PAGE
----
Local Student Experiences

Existing local/commuter students share their experiences of University life and offer some tips and advice for new students living and commuting from home.

Katie:

I remember being really nervous about starting university but also excited because it was the start of a whole new episode of my life.

I was pretty shy and not much of a drinker but psyched myself up to be sociable in Freshers Week, I knew I'd have to make an effort, particularly because I was living at home.

I went to all the registration events and department talks and people were pretty chatty. But after psyching myself up to go to lots of socials I realised I didn't have anyone to go with! I just presumed I`d meet people and it would be OK. All I managed to do was drag my friends to the university cinema- which I highly recommend by the way! I felt extremely upset, wondering why everyone else seemed to be enjoying Freshers' Week and not me. It's easy to see it's 'you versus them' and feel the odd one out but gradually you realise how diverse the student population really is. Later, I met other people who had a similar experience.

So I gave up on making any lasting friendships in Freshers Week and thought I`d wait until lectures started. Although I met a lot of different people in those first few weeks I found it difficult and even contemplated quitting my degree. I gradually met people who I sat with in lectures but even at the end of my first year I still felt that I hadn't made any solid friendships.

In my second year I got more involved in university life and joined some societies, which is a good way of meeting people, but I also met people on my course who were on my wavelength.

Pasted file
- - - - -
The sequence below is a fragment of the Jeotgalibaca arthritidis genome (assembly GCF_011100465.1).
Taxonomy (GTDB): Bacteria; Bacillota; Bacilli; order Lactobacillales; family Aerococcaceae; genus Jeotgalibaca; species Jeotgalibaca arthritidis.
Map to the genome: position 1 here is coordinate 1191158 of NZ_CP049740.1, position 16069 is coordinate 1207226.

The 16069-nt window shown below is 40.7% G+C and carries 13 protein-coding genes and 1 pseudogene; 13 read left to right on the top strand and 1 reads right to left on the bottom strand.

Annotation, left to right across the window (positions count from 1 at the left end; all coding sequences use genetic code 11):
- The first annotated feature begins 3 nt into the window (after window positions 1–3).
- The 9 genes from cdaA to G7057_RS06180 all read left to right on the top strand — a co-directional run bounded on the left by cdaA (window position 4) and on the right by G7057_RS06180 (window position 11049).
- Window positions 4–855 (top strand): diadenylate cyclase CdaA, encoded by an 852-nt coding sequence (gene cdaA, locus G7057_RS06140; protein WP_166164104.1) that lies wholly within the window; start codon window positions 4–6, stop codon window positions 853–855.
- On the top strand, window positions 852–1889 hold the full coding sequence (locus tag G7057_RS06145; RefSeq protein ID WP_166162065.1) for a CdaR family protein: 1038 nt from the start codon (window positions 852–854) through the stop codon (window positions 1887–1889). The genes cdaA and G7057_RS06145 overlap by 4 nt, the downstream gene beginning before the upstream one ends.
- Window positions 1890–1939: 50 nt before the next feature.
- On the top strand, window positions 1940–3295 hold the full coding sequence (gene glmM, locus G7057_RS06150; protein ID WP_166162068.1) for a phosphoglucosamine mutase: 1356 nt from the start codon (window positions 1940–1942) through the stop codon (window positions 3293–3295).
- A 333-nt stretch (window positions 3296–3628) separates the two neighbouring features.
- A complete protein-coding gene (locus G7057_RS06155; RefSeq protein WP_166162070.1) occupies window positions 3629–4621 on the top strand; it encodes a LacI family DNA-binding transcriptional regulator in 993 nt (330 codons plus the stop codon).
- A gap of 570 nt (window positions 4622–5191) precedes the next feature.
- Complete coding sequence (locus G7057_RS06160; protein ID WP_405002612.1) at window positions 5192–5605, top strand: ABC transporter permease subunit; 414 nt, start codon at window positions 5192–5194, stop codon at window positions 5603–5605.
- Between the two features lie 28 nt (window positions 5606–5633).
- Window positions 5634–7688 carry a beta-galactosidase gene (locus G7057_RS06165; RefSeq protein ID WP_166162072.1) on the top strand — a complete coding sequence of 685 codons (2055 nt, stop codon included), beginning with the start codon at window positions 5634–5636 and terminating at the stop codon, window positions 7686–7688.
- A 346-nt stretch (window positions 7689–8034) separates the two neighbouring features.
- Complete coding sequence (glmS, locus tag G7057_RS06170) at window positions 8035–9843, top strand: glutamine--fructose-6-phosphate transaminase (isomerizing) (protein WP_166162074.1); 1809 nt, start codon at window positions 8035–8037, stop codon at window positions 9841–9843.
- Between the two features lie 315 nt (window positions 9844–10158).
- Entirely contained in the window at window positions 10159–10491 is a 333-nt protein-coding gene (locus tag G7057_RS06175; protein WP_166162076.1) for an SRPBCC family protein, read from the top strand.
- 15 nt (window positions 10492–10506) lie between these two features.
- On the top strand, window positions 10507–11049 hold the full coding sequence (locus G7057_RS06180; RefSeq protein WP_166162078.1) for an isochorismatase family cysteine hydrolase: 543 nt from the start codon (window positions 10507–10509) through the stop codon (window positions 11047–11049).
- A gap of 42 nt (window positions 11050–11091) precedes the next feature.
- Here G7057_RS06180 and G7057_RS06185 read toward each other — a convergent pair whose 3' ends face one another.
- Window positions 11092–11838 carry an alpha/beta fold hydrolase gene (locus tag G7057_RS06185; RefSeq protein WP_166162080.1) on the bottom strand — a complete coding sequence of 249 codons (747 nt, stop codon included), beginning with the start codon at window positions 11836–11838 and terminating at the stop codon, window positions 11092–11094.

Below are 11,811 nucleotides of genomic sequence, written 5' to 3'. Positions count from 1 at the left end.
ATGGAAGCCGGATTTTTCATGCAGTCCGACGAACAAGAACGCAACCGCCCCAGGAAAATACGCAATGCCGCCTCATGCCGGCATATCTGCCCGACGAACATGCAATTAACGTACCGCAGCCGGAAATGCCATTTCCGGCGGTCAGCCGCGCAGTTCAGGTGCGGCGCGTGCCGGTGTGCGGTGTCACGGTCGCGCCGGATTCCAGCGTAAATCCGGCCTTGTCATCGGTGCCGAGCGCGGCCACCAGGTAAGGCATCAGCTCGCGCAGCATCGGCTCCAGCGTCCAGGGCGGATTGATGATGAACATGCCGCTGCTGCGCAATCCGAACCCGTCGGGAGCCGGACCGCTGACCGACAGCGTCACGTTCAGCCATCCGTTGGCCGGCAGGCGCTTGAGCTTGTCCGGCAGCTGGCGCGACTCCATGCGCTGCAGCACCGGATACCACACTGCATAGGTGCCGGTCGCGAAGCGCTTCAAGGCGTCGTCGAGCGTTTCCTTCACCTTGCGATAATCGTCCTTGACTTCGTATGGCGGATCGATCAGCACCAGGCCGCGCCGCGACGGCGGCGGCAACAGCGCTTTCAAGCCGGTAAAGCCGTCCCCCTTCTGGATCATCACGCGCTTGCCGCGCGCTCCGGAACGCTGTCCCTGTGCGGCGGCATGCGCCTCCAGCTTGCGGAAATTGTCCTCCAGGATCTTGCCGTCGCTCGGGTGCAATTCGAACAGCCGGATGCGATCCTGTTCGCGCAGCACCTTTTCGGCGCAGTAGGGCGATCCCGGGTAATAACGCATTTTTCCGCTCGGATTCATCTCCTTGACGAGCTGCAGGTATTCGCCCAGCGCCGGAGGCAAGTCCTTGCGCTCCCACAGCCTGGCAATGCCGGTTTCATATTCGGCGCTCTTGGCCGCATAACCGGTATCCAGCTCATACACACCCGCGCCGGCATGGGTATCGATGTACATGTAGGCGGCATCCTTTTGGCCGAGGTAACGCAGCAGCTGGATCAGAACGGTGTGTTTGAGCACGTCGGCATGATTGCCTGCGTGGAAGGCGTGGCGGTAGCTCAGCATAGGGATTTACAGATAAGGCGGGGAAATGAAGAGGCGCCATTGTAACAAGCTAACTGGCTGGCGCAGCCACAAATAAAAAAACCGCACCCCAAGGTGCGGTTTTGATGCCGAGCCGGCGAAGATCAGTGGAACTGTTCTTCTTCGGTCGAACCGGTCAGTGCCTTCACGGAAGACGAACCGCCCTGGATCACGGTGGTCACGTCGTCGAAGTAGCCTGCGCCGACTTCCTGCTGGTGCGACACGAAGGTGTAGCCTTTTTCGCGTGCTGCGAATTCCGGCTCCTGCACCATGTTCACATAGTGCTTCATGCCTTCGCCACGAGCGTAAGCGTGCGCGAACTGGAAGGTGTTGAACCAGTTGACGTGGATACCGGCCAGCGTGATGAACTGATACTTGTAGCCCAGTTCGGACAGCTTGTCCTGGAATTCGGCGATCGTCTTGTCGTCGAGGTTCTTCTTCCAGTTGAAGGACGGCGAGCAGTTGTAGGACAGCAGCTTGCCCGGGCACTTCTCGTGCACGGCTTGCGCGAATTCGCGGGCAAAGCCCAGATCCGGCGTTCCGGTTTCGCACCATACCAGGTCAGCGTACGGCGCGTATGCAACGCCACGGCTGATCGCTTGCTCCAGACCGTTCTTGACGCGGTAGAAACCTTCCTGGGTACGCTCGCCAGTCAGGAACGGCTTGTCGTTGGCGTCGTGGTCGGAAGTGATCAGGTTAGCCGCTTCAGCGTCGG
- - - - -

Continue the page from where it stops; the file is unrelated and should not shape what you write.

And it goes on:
Sometimes it's still hard but it really depends on what you make of it- you can totally isolate yourself and just go in for lectures but I would strongly advise you to get involved in whatever interests you and you'll meet a lot of different people along the way. Now, there is also the Local Students Forum which I encourage you to get involved with.

Katie Robson
English Literature

Jennifer:

I would say I have gained several solid friendships out of studying at university and I have met some interesting and wonderful people - but it was a slow process, partly because I made some mistakes at the beginning which meant that for the most of my first year I felt pretty isolated.

I came up to university the weekend before Freshers Week, to walk around, get used to the campus, and I went up to Broomhill. I felt like I was part of this massive student community and there was such a buzz about the place. During Freshers Week I got talking to a few people, but didn't really get involved in activities. I also took some bad advice - my older brother told me that I would be bombarded with clubs and societies to join and that I`d not end up going to any of them, so not to bother. I later learnt that, as a local student, getting involved in extra-curricular activities is a key way to meet new people. It's quite easy to let university go on around you, but with a bit of effort you can make yourself part of it. There are so many things on offer to do, that there will almost certainly be something that takes your fancy.

My advice is to be friendly and introduce yourself. During Freshers Week all new students are in the same boat - no-one knows anyone. So really, this is the best time to get involved in things. I have found that people are very supportive if you tell them you don`t live in Halls and feel a bit out of things. Don`t be too worried if it's a bit scary at first - my guess is most people you speak to will feel the same.

I hope you enjoy the next few years. Good luck!

Jennifer Marsden
Year 3, BA/Social Policy & Sociology